Biden wants to correct racial inequalities. Access to mental health is an important starting point.
President Joe Biden has pledged to fight against the scourge of systemic racism that has plagued our country since its inception. To this end, he signed racial equity decrees during his first days in power and Wednesday night at a town hall on CNN reaffirmed his administration to this goal, in particular the need to change relations between communities of color and the police.
In this Black History Month, we call on the Biden administration to prioritize the mental health of Black and Brown communities by addressing their lack of access to such care.
But to fully address the impacts of racial inequality in our society – to keep the promise of these decrees and to truly fight against them. the structural racism he noted permeates criminal justice and other systems – access to culturally appropriate mental health and substance abuse treatment is necessary. In this Black History Month, we call on the Biden administration to prioritize the mental health of Black and Brown communities by addressing their lack of access to such care.
Right now in America the symptoms of depression are three times higher as they were before the pandemic, and from January, 41 percent of adults reported symptoms of anxiety and / or depressive disorder, up to four times higher than levels reported before the pandemic. But this burden is not shared equally. While prepandemic rates of substance use, depression, anxiety, and severe mental illness among black Americans are more or less similar to the general population, access to treatment is significantly lower for black Americans at all levels, especially during Covid-19.
Before the coronavirus, black Americans suffered mental health impacts born from intergenerational trauma, community violence, lack of culturally competent care and a higher probability of a misdiagnosis of schizophrenia. Confronted with a lack of access to medications and therapeutic supports leading to untreated mental illness, too often this has resulted in targeting and entanglement with law enforcement and the legal system, as opposed to involvement in the health and social system, thus perpetuating further cycles of trauma and violence.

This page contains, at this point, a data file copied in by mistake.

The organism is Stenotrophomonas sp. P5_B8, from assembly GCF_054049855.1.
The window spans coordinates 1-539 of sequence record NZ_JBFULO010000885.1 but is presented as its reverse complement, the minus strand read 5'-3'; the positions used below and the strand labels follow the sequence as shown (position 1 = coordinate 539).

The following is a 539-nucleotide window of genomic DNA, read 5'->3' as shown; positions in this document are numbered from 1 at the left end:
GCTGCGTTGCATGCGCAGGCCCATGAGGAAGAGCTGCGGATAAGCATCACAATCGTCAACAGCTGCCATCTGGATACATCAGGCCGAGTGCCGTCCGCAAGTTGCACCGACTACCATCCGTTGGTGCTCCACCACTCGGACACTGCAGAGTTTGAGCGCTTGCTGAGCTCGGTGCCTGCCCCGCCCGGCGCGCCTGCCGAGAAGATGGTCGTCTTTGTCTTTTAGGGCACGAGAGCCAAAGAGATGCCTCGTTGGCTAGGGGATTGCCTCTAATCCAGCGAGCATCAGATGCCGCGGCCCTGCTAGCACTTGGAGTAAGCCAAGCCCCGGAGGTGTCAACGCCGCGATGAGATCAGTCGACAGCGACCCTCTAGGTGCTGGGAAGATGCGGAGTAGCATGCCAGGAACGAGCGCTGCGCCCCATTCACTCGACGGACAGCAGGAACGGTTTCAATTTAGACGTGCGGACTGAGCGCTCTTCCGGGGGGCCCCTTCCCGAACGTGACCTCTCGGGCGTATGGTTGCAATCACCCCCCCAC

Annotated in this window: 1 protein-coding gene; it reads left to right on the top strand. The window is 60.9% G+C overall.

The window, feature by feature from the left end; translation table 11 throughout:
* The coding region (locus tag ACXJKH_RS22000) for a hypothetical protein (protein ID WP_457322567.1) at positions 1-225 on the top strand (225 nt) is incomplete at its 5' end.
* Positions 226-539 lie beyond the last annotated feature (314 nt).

Before the pandemic, an estimate 119 million people were already living in an area of shortage of mental health professionals – also known as the mental health desert – which means they have been unable to access mental health care due to the low number of mental health care providers in relation to the needs of the population. Most of those who live in mental health deserts are people of color and those in rural areas. For example, in the Bronx, one of New York’s neighborhoods hardest hit by the pandemic, 91% of residents insured by Medicaid living in a wasteland of sanity. The vast majority of them are black and brown and low income.
It is a portrait that is painted in communities of color across the country. The Health and Human Services Office of Minority Health finds that African Americans living below the poverty line are twice as likely to report psychological distress than those who exceed double the poverty line. Yet less than half of Black adults who need mental health care for serious conditions receive it.
But it’s not just the lack of providers that makes it difficult for black and brown Americans to access health care. They need to receive cultural skills and trauma-informed care. Phone care is made of skills and approaches to build patient engagement, empathy and trust. They can be learned, or originate or be enhanced by shared experiences and backgrounds. This trust and commitment is especially crucial in behavioral health relationships in order to communicate and connect with disordered thoughts, moods, or other behaviors that can affect a person’s day-to-day functioning.